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The family of former Hull FC star Tony Duke has paid tribute to fellow ex-players who are cycling 100 miles in aid of dementia charities.
The 76-year-old was a member of the famous Black and Whites team that lifted the 1982 Challenge Cup towards the end of a 15-year playing career in which he made more than 200 appearances.
Speaking to ITV News, Duke, who was diagnosed with the degenerative brain disease in 2020, spoke of his love for the sport as his ex-clubmates cycled from Hull to St Helens.
"As soon as it comes on here it’s on and I sometimes go and watch Hull," he said. "You never forget those times, they’re in here all the time, and it’s special when you’re watching rugby."
He has been receiving support from family members and former teammates over recent years and is one of around half a dozen ex-Hull FC players and coaches known to be living with the condition.
His daughter Julie Sole accompanied him to the ceremonial start of the bike ride, which arrived in St Helens in time for last night's Super League game between the two sides.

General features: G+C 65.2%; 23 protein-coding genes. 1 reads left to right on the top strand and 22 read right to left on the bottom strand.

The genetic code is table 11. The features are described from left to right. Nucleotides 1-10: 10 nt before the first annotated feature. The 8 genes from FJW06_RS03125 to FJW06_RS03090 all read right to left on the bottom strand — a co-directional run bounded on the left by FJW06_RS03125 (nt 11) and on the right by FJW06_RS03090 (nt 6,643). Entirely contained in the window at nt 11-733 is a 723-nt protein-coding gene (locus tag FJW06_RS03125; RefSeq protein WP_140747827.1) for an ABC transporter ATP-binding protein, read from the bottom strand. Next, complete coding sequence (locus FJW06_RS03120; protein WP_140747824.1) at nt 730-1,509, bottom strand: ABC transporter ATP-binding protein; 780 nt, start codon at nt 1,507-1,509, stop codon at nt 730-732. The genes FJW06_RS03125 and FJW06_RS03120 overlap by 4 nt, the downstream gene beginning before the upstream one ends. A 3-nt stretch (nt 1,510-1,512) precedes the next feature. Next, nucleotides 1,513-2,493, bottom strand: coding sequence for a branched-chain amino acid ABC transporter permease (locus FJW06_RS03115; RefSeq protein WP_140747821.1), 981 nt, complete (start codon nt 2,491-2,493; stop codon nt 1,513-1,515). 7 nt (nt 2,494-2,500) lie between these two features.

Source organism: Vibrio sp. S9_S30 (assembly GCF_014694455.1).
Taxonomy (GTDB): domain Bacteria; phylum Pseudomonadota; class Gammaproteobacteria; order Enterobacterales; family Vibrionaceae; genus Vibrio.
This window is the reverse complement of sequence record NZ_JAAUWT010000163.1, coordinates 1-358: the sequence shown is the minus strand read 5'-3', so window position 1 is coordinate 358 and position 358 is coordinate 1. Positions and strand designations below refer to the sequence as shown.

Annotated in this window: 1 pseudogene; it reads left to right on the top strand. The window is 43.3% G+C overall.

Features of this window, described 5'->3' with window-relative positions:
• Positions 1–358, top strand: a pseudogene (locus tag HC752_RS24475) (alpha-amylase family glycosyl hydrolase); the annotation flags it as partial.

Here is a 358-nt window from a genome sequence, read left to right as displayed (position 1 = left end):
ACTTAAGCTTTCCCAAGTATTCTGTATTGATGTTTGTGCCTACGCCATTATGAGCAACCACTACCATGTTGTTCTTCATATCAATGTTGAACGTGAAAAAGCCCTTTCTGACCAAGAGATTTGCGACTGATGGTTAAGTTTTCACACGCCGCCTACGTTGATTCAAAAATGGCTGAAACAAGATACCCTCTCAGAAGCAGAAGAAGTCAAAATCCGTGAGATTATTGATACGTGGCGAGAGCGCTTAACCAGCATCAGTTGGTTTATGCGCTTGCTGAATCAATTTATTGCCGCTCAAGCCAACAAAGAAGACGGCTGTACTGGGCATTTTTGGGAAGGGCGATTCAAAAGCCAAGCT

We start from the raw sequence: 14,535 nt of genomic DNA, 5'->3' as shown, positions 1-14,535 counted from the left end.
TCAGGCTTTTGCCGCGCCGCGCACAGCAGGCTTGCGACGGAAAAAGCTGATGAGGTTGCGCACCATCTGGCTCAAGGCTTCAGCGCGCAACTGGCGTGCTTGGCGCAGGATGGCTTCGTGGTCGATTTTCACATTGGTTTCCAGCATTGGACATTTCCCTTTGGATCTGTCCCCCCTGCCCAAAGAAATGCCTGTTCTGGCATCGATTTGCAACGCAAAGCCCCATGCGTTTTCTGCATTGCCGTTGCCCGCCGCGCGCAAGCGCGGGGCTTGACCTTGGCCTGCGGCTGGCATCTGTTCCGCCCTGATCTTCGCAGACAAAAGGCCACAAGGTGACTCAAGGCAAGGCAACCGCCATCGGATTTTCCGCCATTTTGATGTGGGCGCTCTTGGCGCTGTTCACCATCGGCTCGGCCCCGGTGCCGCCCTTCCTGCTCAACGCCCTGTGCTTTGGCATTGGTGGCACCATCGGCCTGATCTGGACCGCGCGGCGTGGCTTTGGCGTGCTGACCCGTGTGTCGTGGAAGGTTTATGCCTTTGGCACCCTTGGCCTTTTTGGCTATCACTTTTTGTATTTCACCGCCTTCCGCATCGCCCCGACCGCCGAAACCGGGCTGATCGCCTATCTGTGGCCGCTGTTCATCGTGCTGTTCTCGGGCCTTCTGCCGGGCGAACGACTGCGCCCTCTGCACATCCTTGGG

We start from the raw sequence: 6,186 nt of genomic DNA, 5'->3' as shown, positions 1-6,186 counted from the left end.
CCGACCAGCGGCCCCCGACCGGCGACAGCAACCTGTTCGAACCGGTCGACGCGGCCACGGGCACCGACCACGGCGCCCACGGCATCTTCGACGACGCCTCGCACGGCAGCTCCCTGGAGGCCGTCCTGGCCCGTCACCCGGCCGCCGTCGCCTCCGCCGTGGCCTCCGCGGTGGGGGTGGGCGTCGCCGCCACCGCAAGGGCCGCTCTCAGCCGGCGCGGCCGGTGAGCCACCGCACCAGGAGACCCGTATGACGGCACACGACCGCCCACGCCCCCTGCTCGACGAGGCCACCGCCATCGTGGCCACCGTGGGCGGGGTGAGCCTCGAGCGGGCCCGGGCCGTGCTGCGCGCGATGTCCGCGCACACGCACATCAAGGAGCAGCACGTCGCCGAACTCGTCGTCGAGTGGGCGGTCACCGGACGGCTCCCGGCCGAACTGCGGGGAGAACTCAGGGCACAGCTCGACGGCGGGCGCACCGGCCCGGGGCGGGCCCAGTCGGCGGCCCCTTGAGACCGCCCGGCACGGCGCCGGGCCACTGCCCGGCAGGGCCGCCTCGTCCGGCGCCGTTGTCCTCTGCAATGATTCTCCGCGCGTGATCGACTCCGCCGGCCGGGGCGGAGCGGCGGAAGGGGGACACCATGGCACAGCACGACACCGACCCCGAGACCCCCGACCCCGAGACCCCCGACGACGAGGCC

The Big Bike Ride, which is being undertaken by 20 members of the Hull FC Ex-Players Association, has so far raised more than £11,000 for charity.
Ms Sole said: “We really do believe in what they’re doing. When you’ve got family of yours that have got that problem (dementia) it means that much to you.
“As soon as somebody talks rugby he’s off, he can remember rugby like it’s yesterday and if I ask where did you go yesterday he can’t remember."
Craig O'Donnell, former Hull FC player, is among those taking part in the bike ride. He added: “It’s a serious condition and it needs looking into and I think the game is starting to take it more seriously."
The fundraiser comes after a committee of MPs called for safety reforms from the Government and sporting authorities last year following an inquiry into concussion in sport.
For further information on the fundraiser click here.